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WE ANSWERED! EXPERTS REVEAL THE SHOCKING TRUTH BEHIND THE MYSTERIES OF SCIENCE.

What's an itch and why does it go away after you scratch it?

Jennifer Kaufman, 14 Mobile, Ala.

Here's an answer that may make you scratch your head. "The best definition science can come up with for itching [or pruritus] is a sensation that makes you want to scratch," says Stephen Webster, a dermatologist (skin expert) at Gunderson Lutheran Medical Center in LaCrosse, Wisconsin. "We still don't know everything about what makes you itch." Some scientists think you can get itchy just thinking about it.

An itch usually occurs when skin becomes irritated. Common skin irritants: mosquito bites, bee stings, poison ivy, and other allergens--compounds that cause allergic reactions, which range from strawberries to chocolate to pets. Allergens can trigger the body's release of an excessive amount of chemicals including histamine, that dilates or expands blood vessels. This lets more blood flow to the irritated area, Webster explains, and produces bumpy red rashes or hives, forms of skin inflamation called dermatitis. Skin damage like dry skin and sunburn can also induce an itch.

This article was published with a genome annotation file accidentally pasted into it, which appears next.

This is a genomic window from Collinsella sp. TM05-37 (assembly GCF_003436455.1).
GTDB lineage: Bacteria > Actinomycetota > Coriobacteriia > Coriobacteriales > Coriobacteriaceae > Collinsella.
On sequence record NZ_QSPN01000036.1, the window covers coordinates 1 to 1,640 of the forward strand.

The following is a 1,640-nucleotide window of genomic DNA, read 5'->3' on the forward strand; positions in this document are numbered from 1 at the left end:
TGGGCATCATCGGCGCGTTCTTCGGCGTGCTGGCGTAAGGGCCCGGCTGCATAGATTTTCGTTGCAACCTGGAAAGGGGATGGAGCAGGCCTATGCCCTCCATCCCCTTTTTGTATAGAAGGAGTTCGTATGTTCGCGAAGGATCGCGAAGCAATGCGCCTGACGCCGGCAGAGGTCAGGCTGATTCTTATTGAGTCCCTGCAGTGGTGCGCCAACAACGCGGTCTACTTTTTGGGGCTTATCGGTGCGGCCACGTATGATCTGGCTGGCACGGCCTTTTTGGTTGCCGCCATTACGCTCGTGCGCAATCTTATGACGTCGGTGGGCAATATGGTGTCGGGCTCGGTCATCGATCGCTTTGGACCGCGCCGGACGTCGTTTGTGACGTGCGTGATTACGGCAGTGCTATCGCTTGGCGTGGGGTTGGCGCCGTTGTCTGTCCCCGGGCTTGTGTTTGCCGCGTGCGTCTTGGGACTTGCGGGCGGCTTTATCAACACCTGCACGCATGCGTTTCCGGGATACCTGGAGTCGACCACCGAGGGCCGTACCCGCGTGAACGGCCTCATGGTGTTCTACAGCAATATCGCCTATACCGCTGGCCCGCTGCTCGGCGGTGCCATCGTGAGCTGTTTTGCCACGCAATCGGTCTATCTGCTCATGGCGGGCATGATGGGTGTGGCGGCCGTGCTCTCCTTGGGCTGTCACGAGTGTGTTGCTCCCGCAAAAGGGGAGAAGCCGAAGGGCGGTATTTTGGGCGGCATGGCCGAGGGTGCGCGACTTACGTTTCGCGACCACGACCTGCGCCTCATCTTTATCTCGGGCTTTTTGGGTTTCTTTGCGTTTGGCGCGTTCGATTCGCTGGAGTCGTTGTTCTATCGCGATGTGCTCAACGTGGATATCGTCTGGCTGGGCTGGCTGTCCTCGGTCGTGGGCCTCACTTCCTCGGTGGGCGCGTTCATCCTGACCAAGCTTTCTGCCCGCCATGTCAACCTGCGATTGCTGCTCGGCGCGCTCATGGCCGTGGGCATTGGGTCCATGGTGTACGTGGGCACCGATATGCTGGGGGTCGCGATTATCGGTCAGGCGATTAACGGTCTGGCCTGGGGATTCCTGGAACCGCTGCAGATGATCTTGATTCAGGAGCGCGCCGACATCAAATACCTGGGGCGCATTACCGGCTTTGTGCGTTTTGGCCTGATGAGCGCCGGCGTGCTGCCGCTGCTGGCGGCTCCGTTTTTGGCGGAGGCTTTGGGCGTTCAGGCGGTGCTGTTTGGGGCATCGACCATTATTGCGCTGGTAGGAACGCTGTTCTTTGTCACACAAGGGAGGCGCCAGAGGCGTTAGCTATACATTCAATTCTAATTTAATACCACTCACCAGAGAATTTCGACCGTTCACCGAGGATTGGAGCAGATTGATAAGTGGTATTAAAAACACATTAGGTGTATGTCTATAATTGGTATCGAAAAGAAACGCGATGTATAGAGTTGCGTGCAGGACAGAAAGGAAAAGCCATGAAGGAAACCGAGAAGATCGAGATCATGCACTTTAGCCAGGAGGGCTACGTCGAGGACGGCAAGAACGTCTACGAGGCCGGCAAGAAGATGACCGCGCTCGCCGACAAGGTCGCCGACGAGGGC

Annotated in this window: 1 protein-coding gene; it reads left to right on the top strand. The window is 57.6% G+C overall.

Then, scientists think, nerve fibers called cutaneous sensory neurons signal the brain with a "SCRATCH ME HERE." A scratch may relieve a minor itch like a bug bite, because scratching disperses (spreads out) histamines, Webster explains. This temporarily slows histamines from interacting with the affected spot. But in more severe cases of dermatitis, a scratch can inflame an irritation and make you itch more. "It's like hitting a broken leg with a hammer," says Webster. "You don't give your skin a proper chance to heal."

A cold compress or rinsing irritated skin in cool water may be the oldest way to ease an itch. Common ingredients like camphor or menthol in over-the-counter ointments can numb sensory nerve endings and mask an itch with a tingling sensation. For more severe irritations, oral antihistamines can prevent the release of histamines. While it's tempting to scratch an extremely painful case of dermatitis, for a speedy recovery, try to remember: HANDS OFF!

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Article Details
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Title Annotation:question about itching and scratching
Author:CHIANG, MONA
Publication:Science World
Geographic Code:1USA
Date:Oct 16, 2000
Words:370
Previous Article:You Can Do It.
Next Article:DEAR TEACHER:.
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